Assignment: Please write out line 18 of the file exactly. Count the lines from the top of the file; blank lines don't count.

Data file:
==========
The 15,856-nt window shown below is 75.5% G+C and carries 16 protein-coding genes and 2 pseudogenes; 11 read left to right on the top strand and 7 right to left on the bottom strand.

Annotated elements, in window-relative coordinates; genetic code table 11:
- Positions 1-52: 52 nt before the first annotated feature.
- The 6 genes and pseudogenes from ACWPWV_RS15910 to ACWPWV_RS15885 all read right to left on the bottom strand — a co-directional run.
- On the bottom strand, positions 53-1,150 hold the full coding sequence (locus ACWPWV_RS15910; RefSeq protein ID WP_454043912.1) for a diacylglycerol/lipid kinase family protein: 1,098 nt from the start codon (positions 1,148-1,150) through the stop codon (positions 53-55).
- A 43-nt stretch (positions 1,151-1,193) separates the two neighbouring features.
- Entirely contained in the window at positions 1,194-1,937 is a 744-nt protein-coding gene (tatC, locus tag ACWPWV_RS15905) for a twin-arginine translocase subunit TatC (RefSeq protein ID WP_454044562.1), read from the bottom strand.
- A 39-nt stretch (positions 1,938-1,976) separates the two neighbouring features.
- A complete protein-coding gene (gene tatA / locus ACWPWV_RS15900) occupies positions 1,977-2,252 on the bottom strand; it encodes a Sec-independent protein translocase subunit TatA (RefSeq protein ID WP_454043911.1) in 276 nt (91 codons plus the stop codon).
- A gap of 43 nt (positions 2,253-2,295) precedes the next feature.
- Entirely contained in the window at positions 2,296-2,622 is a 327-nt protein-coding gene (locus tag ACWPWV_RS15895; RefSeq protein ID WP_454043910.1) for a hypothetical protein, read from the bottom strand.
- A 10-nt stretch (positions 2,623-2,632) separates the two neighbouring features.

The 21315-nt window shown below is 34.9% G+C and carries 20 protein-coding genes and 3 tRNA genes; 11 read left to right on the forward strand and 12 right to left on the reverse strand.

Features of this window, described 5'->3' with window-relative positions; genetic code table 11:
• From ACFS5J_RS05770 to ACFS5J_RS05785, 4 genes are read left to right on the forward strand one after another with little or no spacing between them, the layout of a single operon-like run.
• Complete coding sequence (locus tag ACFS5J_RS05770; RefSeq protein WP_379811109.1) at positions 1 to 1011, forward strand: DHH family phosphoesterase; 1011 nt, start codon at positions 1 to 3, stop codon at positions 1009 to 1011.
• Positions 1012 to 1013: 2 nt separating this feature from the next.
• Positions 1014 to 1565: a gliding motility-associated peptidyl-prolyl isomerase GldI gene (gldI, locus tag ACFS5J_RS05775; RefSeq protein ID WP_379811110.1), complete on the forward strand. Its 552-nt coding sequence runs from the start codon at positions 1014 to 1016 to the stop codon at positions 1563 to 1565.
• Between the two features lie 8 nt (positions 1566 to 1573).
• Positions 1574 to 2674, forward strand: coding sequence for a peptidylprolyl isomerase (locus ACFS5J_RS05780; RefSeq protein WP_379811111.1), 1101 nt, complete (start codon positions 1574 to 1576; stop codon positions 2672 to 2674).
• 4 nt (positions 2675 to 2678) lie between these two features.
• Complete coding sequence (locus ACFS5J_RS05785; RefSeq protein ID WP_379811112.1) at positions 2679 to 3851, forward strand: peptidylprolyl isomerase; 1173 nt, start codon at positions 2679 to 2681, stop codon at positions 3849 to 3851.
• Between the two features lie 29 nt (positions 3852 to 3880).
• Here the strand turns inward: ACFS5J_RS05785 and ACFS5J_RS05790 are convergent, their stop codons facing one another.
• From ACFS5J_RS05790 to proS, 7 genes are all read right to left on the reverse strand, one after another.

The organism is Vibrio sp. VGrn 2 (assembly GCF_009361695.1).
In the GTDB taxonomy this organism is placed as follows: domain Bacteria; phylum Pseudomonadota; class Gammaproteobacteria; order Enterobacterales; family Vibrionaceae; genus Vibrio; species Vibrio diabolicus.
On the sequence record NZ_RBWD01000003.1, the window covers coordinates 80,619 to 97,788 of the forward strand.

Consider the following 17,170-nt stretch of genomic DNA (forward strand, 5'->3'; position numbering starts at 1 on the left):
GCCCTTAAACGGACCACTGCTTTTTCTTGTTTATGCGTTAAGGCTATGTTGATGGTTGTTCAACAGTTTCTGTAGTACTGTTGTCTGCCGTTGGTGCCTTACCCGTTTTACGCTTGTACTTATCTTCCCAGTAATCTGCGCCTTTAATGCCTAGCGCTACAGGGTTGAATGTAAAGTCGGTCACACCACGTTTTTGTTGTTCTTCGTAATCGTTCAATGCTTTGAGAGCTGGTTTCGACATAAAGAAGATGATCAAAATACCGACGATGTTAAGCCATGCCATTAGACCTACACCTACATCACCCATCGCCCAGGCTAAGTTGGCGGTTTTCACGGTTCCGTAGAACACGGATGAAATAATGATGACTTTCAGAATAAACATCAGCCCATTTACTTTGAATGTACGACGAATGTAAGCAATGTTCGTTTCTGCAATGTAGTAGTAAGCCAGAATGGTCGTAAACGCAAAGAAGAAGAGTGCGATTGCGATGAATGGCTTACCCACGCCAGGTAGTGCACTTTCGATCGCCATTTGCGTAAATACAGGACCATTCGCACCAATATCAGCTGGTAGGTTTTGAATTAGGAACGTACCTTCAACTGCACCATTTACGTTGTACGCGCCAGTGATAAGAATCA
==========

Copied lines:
• Positions 1014 to 1565: a gliding motility-associated peptidyl-prolyl isomerase GldI gene (gldI, locus tag ACFS5J_RS05775; RefSeq protein ID WP_379811110.1), complete on the forward strand. Its 552-nt coding sequence runs from the start codon at positions 1014 to 1016 to the stop codon at positions 1563 to 1565.